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The Double Bind of Mormon Women

Mormon women are in a double bind. In order to have any power in the patriarchy, they have to agree with the men in power. They have to be even louder than the men are about how much they love their subservient roles. They have to say that God wants them to have these roles. But of course, they can’t be too loud about it, or too charismatic. That’s for the men. But the strangest thing for me is that the Mormon women who are often elevated to the few positions of power that exist for Mormon women are often the women who least fit the mold of stay-at-home mother and quiet, behind the scenes worker for the church. The women who get power within Mormonism are the same women who get power in the world itself, women who have an education, who demand to be seen, who have ideas and are forceful in presenting them, often women who have had high-power jobs (though usually in women-centric fields like nursing, counseling, social work, or charity services).

It is frustrating to see that women are held up as the ideal of femininity who are actually very carefully dancing on the edge of a sword. A friend of mine who was asked to speak to the general (male) church leadership of Mormonism walked out at one point when she looked around the room and saw that every woman there was a woman who had ignored the very direct advice of President Ezra Taft Benson about women staying at home and had kept a job. They were women who had made sacrifices to get an education, often at the expense of their children and husband — not to mention their church service. And their visibility was rewarded while the women who had done what they were told, and stayed home, were ignored or silenced further.

I see the same thing when it comes to women who are trying to get church leaders to change doctrine or policy with regard to Heavenly Mother or women being allowed to witness or hold their babies during a blessing or being part of the weekly ward leadership meetings, once reserved for male priesthood holders only. Maxine Hanks was excommunicated for her book Women and Authority in 1993, simply chronicling the ways in which women were once allowed to hold the priesthood and give blessings to each other in the early half of the twentieth century, but were gradually told they couldn’t do this, but had to wait for men to come and use God’s power on them. Women who tried to pray openly to Heavenly Mother (a divine woman married to Heavenly Father — a unique doctrine of Mormonism) were also threatened with church discipline (excommunication or disfellowshipping) if they didn’t stop. The arguments were that “we” only pray to the male God the Father through Jesus. When women asked to be part of baby blessings or to witness baptisms or for sister missionaries to have more power, they were also excommunicated. Until the brethren decided that it was time, that God had decided to change things, but only a few things.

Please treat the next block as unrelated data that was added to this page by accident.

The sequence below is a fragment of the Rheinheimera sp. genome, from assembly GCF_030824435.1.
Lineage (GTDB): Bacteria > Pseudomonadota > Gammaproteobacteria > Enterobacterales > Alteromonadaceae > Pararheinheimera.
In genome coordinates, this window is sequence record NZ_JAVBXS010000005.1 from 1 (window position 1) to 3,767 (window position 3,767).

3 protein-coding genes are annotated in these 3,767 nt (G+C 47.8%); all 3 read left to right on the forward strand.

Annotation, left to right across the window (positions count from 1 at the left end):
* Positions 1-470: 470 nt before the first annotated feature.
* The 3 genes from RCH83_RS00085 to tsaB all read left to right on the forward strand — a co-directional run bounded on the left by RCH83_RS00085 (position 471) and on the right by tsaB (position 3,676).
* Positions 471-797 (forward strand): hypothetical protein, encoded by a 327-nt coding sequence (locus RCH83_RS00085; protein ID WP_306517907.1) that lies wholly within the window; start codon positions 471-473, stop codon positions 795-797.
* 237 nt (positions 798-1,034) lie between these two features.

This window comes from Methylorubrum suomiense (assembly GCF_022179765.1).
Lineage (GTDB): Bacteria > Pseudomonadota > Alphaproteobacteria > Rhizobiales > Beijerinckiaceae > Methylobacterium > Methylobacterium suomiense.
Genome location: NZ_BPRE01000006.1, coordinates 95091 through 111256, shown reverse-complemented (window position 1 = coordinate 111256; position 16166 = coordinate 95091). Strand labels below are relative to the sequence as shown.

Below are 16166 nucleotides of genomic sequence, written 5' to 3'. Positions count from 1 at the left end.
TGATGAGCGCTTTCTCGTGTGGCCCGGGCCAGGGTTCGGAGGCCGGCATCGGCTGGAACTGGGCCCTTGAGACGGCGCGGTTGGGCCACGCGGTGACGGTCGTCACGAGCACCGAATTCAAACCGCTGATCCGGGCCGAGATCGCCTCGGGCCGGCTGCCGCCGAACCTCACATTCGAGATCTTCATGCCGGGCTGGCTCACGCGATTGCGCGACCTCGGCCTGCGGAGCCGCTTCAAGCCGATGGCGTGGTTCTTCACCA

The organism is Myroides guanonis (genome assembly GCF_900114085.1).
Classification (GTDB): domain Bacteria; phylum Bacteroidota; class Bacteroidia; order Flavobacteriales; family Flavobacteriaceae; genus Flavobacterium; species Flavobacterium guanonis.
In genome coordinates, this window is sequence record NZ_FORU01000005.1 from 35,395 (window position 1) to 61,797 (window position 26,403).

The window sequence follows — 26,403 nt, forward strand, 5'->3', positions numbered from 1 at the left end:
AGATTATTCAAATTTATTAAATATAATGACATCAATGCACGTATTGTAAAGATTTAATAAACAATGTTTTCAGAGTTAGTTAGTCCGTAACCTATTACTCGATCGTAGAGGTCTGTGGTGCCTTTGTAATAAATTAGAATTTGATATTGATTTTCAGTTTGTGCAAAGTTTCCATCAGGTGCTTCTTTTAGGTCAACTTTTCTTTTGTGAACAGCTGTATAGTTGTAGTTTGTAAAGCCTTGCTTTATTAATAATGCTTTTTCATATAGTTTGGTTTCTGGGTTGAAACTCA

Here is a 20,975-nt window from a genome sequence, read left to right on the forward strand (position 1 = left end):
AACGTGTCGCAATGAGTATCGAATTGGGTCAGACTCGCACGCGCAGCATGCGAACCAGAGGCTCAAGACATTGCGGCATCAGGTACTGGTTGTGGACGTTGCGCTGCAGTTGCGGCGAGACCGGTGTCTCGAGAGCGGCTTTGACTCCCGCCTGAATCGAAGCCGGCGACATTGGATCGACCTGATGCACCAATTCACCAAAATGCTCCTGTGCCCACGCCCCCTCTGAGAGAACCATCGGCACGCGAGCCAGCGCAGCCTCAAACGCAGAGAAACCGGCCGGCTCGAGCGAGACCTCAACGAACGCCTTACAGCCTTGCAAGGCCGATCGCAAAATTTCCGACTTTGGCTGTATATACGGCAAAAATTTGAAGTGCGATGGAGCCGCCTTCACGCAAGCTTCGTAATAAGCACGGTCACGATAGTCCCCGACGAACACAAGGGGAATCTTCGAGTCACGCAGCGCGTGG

The women who have been successful at changing the church are the ones, it seems to me, who are willing to stand on that knife’s edge, the ones who don’t quite ignore the call to stay at home, but moderate it in some way, who are able to speak softly (not shrilly) to the leadership when asking for changes, who ask for small things and are grateful for each and every one of them and talk about revelation and blessing and don’t criticize or demand too much. But who still go about their regular day jobs in their suits with their secular power to prove that they are forces to be reckoned with. It’s a complicated problem with a complicated solution, if you can call it that. I see the women who do this and I hope they continue to manage to not be cut by that sword. It cut me and I fell, bleeding, a long way. But I suppose the advantage for me now is that I’m not trying to get approval anymore.

Written by

Author of The Bishop’s Wife mystery series, The Mormon Sabbatical Podcast, Princeton PhD, fiction editor at Exponent II, autist, she/her

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